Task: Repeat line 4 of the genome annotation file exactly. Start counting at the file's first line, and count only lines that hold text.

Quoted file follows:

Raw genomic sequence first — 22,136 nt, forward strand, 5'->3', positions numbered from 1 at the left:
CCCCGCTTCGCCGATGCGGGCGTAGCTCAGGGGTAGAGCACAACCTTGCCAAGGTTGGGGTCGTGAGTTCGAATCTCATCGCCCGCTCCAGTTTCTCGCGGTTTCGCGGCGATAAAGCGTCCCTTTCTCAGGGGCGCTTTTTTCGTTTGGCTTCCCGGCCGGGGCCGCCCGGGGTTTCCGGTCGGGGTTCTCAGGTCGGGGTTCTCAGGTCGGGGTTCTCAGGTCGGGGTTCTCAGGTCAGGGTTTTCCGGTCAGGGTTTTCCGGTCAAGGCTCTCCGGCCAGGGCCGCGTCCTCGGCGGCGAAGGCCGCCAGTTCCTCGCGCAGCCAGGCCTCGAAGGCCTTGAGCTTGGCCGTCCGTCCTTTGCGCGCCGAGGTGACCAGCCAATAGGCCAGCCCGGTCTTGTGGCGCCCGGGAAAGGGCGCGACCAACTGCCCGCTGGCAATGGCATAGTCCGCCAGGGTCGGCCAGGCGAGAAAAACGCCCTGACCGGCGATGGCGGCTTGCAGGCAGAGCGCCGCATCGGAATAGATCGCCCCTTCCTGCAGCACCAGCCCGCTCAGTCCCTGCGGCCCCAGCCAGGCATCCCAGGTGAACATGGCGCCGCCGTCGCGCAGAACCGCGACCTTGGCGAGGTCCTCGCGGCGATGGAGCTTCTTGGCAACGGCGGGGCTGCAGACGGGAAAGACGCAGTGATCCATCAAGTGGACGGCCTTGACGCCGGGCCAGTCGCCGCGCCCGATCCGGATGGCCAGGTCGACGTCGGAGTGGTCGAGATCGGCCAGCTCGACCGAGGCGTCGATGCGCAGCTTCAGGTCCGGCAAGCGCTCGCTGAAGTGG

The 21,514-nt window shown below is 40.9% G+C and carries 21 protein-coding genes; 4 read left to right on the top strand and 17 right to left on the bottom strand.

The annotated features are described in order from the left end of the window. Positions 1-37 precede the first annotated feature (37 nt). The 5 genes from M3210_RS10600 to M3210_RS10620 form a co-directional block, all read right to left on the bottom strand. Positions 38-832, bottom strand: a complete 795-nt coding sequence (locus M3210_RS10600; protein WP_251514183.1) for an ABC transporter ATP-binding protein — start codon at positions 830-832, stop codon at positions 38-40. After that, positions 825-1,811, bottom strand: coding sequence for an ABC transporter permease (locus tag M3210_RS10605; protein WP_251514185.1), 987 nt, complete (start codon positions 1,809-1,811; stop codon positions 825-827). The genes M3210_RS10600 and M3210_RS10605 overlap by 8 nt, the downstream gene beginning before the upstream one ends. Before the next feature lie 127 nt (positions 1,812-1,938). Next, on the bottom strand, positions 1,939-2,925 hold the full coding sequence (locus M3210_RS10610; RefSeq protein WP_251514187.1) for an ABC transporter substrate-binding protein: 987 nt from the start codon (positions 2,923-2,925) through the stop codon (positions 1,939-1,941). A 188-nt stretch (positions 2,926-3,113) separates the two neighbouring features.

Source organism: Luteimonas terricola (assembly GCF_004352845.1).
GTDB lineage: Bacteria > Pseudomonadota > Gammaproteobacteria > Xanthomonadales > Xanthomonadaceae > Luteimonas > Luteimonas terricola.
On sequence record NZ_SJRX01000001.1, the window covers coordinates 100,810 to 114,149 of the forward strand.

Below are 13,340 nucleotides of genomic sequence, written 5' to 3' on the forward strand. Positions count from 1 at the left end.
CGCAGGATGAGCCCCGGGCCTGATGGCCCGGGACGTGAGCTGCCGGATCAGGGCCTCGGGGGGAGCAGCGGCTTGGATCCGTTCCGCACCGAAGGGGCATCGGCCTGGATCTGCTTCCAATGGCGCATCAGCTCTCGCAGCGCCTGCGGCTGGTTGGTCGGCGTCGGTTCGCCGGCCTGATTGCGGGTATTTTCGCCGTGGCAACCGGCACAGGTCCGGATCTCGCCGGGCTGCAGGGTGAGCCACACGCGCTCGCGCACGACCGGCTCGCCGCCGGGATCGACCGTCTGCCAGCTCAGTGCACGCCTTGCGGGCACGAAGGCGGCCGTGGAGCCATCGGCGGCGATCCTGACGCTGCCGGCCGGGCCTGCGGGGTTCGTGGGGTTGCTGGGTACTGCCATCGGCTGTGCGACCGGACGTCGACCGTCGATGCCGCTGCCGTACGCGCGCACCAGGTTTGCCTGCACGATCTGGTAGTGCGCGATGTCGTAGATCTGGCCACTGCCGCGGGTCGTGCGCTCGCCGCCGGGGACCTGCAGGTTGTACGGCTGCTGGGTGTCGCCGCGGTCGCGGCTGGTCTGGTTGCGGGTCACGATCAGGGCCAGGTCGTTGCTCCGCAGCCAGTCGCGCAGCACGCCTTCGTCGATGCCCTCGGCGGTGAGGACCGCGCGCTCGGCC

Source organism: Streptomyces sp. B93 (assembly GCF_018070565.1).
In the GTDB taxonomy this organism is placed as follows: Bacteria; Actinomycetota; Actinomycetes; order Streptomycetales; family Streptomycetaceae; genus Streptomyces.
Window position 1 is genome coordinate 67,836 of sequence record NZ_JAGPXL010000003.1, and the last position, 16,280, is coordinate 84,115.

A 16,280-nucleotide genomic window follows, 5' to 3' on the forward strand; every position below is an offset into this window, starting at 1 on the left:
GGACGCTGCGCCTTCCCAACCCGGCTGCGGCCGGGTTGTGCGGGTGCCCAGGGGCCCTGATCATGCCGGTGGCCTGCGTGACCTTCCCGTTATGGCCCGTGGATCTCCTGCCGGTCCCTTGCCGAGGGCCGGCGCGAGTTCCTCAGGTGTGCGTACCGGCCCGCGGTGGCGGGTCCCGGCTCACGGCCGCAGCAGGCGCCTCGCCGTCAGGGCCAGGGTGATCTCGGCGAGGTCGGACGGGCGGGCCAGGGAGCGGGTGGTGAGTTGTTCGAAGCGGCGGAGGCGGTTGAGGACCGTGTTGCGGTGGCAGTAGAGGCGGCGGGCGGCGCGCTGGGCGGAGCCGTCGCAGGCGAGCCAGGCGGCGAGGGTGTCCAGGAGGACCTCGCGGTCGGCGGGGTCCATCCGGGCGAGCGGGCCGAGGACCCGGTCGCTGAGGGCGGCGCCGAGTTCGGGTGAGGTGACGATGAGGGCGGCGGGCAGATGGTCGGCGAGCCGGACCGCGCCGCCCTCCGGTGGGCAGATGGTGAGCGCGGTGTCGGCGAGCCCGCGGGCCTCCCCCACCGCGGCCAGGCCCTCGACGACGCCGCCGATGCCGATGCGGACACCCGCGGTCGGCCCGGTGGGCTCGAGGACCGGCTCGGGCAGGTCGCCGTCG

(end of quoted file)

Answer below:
The annotated features are described in order from the left end of the window. Positions 1-37 precede the first annotated feature (37 nt). The 5 genes from M3210_RS10600 to M3210_RS10620 form a co-directional block, all read right to left on the bottom strand. Positions 38-832, bottom strand: a complete 795-nt coding sequence (locus M3210_RS10600; protein WP_251514183.1) for an ABC transporter ATP-binding protein — start codon at positions 830-832, stop codon at positions 38-40. After that, positions 825-1,811, bottom strand: coding sequence for an ABC transporter permease (locus tag M3210_RS10605; protein WP_251514185.1), 987 nt, complete (start codon positions 1,809-1,811; stop codon positions 825-827). The genes M3210_RS10600 and M3210_RS10605 overlap by 8 nt, the downstream gene beginning before the upstream one ends. Before the next feature lie 127 nt (positions 1,812-1,938). Next, on the bottom strand, positions 1,939-2,925 hold the full coding sequence (locus M3210_RS10610; RefSeq protein WP_251514187.1) for an ABC transporter substrate-binding protein: 987 nt from the start codon (positions 2,923-2,925) through the stop codon (positions 1,939-1,941). A 188-nt stretch (positions 2,926-3,113) separates the two neighbouring features.